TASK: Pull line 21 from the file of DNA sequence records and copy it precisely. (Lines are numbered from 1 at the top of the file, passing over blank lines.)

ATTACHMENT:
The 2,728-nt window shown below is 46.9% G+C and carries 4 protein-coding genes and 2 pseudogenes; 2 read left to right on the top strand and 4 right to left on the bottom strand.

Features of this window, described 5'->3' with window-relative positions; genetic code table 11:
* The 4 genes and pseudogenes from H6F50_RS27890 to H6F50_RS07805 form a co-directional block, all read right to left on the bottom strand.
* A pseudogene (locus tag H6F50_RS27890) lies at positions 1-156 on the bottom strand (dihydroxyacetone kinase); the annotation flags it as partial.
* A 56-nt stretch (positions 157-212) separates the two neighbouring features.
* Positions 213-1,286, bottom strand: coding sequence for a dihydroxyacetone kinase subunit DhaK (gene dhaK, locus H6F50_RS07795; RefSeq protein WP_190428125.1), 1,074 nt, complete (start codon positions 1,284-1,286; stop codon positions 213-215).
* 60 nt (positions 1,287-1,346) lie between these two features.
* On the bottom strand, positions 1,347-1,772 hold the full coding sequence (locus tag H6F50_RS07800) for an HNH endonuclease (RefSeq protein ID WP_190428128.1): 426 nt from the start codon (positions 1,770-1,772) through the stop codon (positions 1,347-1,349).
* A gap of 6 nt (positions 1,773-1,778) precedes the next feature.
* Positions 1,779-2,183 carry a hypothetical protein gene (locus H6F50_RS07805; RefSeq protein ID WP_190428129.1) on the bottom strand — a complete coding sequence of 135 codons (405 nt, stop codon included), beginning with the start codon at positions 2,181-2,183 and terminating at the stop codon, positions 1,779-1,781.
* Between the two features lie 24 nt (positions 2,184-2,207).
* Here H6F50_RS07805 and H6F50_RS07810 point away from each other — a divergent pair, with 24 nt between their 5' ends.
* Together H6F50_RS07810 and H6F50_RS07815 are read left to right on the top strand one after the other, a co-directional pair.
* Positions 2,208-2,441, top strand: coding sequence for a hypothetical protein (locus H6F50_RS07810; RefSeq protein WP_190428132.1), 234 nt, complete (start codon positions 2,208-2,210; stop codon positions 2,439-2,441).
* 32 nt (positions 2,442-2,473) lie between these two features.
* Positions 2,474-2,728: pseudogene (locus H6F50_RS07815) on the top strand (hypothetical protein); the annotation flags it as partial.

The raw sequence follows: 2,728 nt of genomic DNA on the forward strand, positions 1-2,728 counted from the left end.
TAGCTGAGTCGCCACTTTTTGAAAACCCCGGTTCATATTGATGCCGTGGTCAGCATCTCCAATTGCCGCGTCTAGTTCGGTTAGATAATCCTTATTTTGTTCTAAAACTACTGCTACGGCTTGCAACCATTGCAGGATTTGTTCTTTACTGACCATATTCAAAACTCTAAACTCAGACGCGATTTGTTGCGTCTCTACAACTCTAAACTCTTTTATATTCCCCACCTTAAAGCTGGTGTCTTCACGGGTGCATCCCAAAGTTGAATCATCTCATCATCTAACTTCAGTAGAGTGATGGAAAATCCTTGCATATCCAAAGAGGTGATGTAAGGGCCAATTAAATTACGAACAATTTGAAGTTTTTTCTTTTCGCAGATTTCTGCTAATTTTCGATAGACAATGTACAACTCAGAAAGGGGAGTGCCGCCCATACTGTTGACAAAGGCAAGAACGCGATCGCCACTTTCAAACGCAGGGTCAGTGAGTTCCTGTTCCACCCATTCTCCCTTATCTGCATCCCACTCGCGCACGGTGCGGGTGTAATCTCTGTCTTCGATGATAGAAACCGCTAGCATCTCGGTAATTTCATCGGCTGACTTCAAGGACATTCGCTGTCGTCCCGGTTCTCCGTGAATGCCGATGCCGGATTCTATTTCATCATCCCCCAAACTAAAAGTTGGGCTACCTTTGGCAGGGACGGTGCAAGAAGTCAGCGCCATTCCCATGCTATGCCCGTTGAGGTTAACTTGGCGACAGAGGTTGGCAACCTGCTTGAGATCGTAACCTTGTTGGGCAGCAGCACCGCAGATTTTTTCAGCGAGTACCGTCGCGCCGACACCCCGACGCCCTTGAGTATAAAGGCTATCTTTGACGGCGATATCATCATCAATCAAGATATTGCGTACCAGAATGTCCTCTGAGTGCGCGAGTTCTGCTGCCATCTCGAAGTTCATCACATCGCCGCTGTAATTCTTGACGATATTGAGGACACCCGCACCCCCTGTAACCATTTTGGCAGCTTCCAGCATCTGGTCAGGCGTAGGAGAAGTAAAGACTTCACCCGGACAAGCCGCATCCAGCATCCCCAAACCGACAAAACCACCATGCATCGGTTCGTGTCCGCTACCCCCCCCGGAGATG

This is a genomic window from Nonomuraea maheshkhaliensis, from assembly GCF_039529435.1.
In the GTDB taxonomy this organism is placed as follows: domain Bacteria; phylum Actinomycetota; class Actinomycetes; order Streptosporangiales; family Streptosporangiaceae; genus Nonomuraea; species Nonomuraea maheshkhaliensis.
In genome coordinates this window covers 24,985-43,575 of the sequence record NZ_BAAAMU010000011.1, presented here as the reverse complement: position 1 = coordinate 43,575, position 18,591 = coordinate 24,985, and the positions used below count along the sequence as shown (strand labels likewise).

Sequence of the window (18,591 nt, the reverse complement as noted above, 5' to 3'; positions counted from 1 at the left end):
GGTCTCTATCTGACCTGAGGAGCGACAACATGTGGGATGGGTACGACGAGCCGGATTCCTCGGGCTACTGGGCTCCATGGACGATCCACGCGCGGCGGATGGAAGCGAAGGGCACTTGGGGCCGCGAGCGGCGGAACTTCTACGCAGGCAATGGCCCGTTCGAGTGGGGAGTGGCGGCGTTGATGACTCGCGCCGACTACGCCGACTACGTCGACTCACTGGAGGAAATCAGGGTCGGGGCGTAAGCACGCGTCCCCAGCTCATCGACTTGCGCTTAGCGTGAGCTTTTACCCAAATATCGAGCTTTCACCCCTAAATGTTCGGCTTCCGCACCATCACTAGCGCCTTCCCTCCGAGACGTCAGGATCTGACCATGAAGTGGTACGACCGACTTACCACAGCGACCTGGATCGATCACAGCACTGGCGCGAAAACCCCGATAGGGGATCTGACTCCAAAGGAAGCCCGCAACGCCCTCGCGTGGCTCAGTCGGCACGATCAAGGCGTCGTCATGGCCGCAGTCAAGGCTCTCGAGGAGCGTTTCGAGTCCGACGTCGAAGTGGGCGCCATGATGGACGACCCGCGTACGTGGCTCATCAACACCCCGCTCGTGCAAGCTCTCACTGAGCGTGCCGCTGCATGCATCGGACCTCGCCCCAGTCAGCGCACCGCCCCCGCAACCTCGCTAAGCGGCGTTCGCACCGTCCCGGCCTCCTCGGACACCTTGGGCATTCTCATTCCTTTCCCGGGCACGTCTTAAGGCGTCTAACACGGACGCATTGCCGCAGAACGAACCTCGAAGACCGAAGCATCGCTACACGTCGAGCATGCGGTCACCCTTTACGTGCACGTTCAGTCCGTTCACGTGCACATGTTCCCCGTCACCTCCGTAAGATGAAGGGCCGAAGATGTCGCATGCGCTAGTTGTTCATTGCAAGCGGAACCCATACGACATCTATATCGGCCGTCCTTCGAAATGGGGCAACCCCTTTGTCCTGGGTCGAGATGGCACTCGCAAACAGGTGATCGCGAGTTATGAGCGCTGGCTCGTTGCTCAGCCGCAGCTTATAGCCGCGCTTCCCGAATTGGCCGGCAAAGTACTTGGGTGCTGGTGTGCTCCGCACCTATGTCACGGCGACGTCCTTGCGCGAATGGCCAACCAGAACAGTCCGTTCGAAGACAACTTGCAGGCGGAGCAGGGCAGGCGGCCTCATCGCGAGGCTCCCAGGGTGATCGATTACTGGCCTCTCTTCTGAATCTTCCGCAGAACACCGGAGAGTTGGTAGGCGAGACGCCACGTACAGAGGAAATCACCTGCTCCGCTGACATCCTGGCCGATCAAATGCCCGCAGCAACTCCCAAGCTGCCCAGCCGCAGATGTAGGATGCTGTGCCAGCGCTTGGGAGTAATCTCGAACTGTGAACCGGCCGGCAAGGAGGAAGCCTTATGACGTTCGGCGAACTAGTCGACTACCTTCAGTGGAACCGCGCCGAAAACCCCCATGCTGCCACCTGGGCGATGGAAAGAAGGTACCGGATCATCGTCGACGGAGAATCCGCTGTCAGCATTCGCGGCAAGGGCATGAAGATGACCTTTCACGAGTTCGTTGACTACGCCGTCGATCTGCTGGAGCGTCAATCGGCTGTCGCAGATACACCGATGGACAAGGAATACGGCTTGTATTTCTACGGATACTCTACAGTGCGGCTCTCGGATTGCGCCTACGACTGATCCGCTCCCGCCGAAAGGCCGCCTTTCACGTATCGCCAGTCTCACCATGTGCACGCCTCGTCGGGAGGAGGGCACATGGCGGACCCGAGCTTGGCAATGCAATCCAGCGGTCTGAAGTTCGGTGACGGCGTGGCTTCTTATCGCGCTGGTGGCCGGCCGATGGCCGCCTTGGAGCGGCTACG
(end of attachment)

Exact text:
In genome coordinates this window covers 24,985-43,575 of the sequence record NZ_BAAAMU010000011.1, presented here as the reverse complement: position 1 = coordinate 43,575, position 18,591 = coordinate 24,985, and the positions used below count along the sequence as shown (strand labels likewise).